Logothete (Greek λογοθέτης, Med. Latin logotheta, Italian: logoteta, Romanian: logofăt) originally was a Byzantine administrative title analogous to the secretary of state, in use from the 6th to 14th century. In Greek logothetes means "one who accounts, calculates or ratiocinates".

From the Eastern Empire, the title was borrowed by the West, though it only became firmly established in Sicily, where the logothete occupied the position of chancellor elsewhere, his office being equal if not superior to that of the Magnus Cancellarius. Thus, the title was borne by Pietro della Vigna, the all-powerful minister of the emperor Frederick II, king of Sicily.

It was also borrowed in the internal organization of the medieval Romanian Countries (Moldavia and Wallachia).

In the Byzantine Empire the logothetes subdivided on:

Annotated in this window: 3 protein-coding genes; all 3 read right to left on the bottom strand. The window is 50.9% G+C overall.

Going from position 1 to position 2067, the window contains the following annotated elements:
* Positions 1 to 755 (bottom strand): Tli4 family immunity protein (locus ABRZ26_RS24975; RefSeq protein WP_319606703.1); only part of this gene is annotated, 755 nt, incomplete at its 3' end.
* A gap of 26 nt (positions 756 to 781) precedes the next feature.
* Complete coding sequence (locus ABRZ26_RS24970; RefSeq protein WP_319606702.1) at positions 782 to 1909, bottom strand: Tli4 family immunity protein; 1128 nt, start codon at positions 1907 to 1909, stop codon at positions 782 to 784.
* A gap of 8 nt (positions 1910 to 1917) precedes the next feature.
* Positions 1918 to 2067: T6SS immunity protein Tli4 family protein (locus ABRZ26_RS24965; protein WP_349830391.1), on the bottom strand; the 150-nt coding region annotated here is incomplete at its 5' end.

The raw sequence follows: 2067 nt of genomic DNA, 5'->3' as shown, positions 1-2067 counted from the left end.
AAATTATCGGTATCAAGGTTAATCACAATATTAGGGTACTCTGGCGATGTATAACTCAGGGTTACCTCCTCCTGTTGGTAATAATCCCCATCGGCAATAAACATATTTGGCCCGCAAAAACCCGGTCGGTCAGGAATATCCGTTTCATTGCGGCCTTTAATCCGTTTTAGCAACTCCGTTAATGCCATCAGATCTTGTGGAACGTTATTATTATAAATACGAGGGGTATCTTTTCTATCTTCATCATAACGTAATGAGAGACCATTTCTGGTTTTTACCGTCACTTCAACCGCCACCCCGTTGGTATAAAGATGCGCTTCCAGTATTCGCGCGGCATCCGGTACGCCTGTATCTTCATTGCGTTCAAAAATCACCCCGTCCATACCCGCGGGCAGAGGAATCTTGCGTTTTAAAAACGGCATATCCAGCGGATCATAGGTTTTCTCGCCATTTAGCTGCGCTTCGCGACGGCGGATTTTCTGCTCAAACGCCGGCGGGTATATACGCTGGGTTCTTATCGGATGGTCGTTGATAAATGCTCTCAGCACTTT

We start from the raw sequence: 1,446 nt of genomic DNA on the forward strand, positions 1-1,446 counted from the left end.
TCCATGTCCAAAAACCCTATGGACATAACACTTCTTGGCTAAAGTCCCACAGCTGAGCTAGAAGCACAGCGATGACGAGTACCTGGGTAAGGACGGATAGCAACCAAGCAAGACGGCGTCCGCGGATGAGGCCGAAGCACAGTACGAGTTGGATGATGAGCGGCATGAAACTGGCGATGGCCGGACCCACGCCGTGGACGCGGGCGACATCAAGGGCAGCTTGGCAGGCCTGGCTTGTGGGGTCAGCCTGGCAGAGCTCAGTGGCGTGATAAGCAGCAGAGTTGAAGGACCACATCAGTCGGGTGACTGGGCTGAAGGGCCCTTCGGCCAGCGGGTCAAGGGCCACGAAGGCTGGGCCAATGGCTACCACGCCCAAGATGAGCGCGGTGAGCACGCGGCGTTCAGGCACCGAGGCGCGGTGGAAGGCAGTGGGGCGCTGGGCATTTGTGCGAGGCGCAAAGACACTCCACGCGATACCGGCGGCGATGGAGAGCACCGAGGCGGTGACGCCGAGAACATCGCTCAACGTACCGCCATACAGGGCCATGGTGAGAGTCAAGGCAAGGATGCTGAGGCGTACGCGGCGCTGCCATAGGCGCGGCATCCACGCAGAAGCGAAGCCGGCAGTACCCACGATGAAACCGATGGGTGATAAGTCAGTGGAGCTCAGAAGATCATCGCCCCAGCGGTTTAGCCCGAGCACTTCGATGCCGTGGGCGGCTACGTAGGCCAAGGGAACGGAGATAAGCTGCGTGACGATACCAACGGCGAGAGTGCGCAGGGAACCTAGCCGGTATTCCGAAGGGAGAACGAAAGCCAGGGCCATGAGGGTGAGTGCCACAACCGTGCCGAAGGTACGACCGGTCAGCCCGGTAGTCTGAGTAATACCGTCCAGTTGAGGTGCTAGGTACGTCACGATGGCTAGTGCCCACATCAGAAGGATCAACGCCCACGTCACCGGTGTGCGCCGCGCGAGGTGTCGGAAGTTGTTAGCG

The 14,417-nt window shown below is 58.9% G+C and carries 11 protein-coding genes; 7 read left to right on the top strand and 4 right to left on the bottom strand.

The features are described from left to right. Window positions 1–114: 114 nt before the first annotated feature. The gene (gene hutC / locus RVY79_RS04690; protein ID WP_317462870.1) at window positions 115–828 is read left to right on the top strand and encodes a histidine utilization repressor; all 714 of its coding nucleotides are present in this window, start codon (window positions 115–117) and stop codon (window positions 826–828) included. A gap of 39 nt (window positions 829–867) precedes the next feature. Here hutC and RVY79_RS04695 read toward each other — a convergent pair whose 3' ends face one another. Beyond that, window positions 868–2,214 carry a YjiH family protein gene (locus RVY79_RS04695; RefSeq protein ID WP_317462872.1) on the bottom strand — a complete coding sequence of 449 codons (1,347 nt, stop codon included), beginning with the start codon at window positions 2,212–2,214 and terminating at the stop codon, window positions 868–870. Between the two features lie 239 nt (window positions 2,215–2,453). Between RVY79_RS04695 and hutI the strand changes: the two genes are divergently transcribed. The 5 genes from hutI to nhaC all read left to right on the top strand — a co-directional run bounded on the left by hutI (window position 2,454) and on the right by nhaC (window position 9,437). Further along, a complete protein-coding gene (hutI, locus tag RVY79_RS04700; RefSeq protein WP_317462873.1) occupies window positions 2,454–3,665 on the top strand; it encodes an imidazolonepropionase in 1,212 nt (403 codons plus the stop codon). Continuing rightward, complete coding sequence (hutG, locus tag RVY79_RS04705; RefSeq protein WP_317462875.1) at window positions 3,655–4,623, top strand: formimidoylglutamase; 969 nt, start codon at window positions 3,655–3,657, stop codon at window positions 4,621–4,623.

* The Logothetes tou dromou; who was responsible for postal services as well as the diplomatic relations of the Empire.
* The Logothetes ton oikeiakon; responsible for the domestic affairs such as the security of Constantinople and the local economy.
* The Logothetes tou genikou; responsible for the taxation of the state.
* The Logothetes tou stratiotikou; responsible for the military economics and the wages of the army personnel.

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